Best recent book: I read very little fiction, it’s mostly biographies, philosophy, local history and folklore. There are bedside books that I return to over and over again like The Prophet by Kahlil Gibran, Tao Te Ching by Lao tzu , The Cork Anthology edited by Sean Dunne and I’ll always have a special place for Pancho & Lefty Ride Out by Cónal Creedon. At Christmas I received a hard-back copy of Three Centuries of Irish Art (Crawford Art Gallery Collection). At last, a work by work guide to the treasure trove in the Crawford Art Gallery collection that has fascinated me since I first discovered it as a young fella rambling around the city centre with my mates.
Occasionally, I’ll still slip through the wrought iron railings on Emmet Place to wonder at the genius of James Barry, Walter Osborne William Orpen, Séamus Murphy and Jack B Yeats. Seán Keating’s ‘Economic Pressure’ or ‘A Bold Peasant Being Destroyed’ is a heart rending scene of emigration from Ireland in the 1940’s. His ‘Men of the South’, a romantic and heroic depiction of the North Cork Brigade in the 1920s, still intrigues me.
Best recent show/exhibition/gig you’ve seen: I usually attend close to a 100 gigs every year and while the big concerts are often a great day out. I usually find that it’s the small ones I remember most fondly. Like local ska band The Service at the Pav in Cork last year — high energy and fine musicianship. Hozier’s gig at the same venue was also very special. Although he was the ‘new kid on the block’ at the time, and there were a lot of Christmas office parties in, you could hear a pin drop. I’m delighted to hear that The Pav is re-opening. From a personal point of view, presenting ‘Céiliúradh’ from the Royal Albert Hall for RTÉ Radio on the occasion of president Higgins’ state visit to England in April was a very moving evening.
What formats do you access music? Unfortunately, because I am away filming so much, all CDs, mp3s and demos sent to my radio show, now go directly to the Radio 1 Music department in Dublin for listening and possible playlisting. I then download from the RTÉ Libraries or from my own personal collection which spans the globe, the centuries and all genres.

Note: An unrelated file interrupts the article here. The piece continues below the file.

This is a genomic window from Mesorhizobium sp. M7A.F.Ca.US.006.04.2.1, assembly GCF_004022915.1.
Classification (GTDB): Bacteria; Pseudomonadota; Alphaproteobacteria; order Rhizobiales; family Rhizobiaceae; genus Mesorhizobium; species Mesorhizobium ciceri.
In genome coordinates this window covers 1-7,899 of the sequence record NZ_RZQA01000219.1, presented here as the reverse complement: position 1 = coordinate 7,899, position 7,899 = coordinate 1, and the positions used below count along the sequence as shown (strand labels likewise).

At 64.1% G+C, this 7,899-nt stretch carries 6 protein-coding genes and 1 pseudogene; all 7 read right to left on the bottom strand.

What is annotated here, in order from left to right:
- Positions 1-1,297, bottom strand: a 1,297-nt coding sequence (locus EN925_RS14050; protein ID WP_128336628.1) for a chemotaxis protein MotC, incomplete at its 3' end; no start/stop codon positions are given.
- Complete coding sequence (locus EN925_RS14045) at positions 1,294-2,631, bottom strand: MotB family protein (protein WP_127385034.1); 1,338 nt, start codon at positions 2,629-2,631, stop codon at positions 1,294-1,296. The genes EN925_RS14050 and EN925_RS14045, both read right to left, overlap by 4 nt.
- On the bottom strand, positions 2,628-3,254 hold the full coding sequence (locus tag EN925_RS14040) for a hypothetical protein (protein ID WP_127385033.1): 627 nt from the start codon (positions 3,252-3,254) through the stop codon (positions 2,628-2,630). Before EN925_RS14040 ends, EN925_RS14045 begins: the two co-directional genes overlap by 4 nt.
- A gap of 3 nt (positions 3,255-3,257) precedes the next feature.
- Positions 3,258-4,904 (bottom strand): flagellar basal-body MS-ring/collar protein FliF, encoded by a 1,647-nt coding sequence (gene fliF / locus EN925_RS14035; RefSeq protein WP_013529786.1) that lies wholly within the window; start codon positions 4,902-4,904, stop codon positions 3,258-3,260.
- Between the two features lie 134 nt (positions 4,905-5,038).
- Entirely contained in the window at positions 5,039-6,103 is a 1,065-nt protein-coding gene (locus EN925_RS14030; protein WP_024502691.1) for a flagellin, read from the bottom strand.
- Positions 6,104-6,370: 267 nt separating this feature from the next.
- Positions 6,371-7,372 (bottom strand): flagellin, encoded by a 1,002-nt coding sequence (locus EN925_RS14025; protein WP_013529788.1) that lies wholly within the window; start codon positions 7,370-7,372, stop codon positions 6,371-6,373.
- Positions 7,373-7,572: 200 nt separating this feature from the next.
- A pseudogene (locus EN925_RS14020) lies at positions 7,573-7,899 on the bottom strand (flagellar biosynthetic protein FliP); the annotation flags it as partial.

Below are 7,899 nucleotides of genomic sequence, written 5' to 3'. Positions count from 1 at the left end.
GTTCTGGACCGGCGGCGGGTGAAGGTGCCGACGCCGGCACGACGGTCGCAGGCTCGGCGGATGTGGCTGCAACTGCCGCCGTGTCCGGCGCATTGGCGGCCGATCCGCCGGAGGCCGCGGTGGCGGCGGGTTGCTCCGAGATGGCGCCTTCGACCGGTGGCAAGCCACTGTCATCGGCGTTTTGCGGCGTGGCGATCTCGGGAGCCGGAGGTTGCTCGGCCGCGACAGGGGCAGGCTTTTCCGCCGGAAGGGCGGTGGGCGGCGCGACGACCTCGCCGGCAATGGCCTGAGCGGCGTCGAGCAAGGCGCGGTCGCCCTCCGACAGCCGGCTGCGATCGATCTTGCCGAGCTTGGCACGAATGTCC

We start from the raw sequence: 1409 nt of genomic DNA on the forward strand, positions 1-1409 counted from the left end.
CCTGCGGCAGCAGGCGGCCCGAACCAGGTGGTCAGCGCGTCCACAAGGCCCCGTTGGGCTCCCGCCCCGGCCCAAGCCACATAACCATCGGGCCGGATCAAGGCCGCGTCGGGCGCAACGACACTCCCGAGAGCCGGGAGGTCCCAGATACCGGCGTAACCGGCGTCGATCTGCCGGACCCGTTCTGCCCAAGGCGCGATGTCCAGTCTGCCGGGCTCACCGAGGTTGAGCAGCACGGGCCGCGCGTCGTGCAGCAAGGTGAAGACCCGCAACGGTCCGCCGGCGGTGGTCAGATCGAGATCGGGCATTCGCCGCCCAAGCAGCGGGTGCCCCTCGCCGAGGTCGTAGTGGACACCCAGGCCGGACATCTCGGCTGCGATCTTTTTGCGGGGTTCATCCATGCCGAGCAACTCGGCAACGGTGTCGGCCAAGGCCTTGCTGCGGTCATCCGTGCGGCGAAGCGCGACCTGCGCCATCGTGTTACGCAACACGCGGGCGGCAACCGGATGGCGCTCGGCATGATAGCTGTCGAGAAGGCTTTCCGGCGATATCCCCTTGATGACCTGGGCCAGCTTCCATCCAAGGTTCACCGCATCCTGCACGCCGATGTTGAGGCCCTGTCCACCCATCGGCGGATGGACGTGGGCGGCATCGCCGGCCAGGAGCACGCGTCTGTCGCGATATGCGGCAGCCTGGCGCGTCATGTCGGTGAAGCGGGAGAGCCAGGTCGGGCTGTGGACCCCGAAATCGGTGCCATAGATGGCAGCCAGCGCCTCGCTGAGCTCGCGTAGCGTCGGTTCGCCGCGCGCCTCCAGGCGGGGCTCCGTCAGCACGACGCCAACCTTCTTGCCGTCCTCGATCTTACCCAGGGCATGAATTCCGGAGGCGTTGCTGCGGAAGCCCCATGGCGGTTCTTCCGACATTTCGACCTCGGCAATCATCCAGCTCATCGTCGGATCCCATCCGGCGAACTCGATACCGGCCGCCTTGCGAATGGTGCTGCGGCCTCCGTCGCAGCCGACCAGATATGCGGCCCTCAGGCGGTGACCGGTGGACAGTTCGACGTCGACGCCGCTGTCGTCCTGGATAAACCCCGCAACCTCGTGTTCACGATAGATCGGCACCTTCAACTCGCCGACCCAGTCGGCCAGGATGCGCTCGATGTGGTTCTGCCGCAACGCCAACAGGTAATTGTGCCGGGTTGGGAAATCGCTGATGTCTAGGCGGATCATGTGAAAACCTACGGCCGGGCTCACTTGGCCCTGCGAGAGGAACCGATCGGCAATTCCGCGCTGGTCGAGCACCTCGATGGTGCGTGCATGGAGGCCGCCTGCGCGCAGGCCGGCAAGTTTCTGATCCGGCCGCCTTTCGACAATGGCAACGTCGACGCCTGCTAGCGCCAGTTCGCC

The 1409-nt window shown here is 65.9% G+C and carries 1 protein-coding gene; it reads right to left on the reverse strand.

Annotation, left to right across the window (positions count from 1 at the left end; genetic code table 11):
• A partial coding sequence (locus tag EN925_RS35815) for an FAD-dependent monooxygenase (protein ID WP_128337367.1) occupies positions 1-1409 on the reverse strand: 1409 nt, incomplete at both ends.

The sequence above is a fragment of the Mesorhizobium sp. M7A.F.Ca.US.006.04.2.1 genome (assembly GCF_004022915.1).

First ever piece of music or art that really moved you: When I was aged about six, one of my older sisters brought me to the old Lee Cinema on Winthrop St, to see The Beatles film Help. I have never ever, been the same since. Rory Gallagher’s new year’s concerts at Cork City Hall will always be special. The Beat and The Specials at the Arc in 1981 was another rite of passage.
TV viewing: I actually watch very little , as I’m working on RTÉ Radio 1, weeknights to 10pm. When I do, it’s usually the rarely viewed Bollywood channels, African channels like BEN, Islamic and Christian channels, SkyArts, and back to RTÉ in time for news and sports and anything I’m on myself.
Radio listening: Pretty much RTÉ Radio 1 all day. I sometimes take a break and check out what’s happening locally on C103, 96 FM and Red FM. Other times I turn to my digital radio to listen to my daughters’ local channel in Oz and my sister’s local station in Newfoundland.
Best recent holiday: I had a busy year of it last year. Was working in London, Belfast, Florida, Tenerife and Italy but the real fun bit was when my partner Mairead and I got to Australia for three weeks in November to visit my daughters Martha and Meg. We had so many laughs in Melbourne and Sydney. Then Mairead and I headed to Tasmania for 12 days in a campervan before returning to the girls for a final few days.
Best celebrity encounter: Through my job, I’ve worked with a lot of the heavy-hitters from Pavarotti to Clint Eastwood but they were no craic at all. Can’t beat the Cork crowd!
Tech habits: I’m a bit of a technophobe, but I do tweet. @johncreedon
Weekend treat: A long walk in the wilderness . A few beers along my local strip (MacCurtain St/Coburg St). Watching a Cork team beat someone … anyone.
You are king for a day – what’s your first decree? ‘Ye shalt leave each other the hell alone !’